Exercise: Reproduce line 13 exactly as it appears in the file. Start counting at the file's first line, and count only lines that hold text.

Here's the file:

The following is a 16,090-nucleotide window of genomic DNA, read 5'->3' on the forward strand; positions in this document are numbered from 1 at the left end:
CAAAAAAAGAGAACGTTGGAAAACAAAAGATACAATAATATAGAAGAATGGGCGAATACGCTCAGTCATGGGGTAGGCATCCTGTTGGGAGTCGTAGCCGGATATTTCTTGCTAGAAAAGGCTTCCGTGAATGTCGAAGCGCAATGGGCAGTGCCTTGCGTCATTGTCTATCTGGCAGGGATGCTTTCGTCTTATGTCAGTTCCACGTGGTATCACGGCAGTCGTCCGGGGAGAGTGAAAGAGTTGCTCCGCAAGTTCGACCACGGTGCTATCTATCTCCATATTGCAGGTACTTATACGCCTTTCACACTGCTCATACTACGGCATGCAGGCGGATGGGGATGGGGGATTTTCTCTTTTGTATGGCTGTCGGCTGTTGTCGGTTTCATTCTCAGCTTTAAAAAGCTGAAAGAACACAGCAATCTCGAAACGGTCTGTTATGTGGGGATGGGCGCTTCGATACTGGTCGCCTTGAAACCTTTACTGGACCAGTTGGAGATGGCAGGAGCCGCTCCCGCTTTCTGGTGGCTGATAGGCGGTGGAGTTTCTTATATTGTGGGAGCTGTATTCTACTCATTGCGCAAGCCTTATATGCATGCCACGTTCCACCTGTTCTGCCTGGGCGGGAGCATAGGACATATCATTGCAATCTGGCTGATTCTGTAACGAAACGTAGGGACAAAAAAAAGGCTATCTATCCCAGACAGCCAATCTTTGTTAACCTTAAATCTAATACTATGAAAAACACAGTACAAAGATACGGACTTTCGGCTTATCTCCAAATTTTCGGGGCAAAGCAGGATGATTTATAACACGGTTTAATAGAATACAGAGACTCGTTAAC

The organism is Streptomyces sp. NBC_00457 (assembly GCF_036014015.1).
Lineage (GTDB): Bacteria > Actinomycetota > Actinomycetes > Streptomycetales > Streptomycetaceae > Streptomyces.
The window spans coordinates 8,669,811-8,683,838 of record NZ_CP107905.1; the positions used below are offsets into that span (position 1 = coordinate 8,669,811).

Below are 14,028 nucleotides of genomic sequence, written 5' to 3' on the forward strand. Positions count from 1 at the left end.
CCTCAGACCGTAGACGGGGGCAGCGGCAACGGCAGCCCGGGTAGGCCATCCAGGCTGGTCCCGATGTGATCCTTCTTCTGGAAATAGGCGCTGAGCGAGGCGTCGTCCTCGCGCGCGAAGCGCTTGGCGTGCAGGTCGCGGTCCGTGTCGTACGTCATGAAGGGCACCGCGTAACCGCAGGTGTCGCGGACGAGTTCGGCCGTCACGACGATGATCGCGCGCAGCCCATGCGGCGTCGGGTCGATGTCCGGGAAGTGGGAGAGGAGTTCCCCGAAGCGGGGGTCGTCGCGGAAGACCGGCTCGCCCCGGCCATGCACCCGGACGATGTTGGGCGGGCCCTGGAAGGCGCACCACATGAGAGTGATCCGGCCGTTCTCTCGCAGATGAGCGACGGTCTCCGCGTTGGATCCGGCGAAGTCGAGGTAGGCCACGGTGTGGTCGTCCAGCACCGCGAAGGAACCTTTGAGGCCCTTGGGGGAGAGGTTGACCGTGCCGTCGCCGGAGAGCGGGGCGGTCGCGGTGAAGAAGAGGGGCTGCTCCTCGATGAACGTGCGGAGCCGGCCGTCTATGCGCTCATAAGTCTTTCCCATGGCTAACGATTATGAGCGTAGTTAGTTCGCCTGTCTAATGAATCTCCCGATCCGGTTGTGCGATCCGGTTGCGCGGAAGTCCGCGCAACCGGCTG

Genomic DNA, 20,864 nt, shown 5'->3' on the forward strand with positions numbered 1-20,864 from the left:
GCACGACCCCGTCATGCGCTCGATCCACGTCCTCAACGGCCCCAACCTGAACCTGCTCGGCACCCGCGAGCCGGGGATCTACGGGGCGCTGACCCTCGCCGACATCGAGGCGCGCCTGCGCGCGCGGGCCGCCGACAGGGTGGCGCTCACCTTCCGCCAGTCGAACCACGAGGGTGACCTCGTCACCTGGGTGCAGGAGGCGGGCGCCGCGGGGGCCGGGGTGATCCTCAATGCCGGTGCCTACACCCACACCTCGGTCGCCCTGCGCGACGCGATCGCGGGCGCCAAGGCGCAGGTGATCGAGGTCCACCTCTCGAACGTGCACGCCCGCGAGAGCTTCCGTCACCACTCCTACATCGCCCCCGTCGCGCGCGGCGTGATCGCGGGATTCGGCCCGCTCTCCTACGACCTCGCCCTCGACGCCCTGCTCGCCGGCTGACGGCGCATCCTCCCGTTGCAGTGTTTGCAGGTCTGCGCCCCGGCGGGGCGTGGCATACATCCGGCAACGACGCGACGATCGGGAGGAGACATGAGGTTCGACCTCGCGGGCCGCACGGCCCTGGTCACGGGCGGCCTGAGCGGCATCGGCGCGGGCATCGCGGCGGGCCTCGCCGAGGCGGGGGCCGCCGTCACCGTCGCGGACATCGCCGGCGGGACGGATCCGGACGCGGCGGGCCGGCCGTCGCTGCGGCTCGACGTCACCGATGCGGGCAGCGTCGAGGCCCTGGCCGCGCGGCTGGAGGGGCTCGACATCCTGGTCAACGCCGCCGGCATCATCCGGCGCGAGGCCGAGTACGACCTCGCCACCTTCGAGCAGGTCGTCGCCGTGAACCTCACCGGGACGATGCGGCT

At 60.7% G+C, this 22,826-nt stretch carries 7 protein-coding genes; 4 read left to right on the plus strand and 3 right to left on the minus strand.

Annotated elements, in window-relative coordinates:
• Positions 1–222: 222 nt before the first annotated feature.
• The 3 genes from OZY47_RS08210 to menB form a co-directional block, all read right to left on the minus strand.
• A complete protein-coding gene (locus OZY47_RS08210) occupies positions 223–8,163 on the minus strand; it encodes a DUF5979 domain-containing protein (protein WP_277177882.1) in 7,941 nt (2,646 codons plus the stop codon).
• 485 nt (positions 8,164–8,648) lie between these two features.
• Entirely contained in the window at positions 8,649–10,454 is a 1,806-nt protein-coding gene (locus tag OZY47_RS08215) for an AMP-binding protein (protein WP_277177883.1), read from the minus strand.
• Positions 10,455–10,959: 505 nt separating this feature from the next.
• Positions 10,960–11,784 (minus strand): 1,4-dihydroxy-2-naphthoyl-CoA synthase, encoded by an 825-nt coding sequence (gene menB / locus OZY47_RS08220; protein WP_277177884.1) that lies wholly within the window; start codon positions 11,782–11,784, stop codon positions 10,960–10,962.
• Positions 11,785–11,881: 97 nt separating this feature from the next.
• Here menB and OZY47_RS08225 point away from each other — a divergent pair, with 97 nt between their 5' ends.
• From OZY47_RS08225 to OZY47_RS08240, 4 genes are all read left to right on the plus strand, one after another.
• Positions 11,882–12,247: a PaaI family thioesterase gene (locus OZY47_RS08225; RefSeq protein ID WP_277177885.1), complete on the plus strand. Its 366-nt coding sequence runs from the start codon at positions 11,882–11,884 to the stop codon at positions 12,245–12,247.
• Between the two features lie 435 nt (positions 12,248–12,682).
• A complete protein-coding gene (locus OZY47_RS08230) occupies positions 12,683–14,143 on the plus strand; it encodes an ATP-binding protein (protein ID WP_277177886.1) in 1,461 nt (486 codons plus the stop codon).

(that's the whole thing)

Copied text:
• The 3 genes from OZY47_RS08210 to menB form a co-directional block, all read right to left on the minus strand.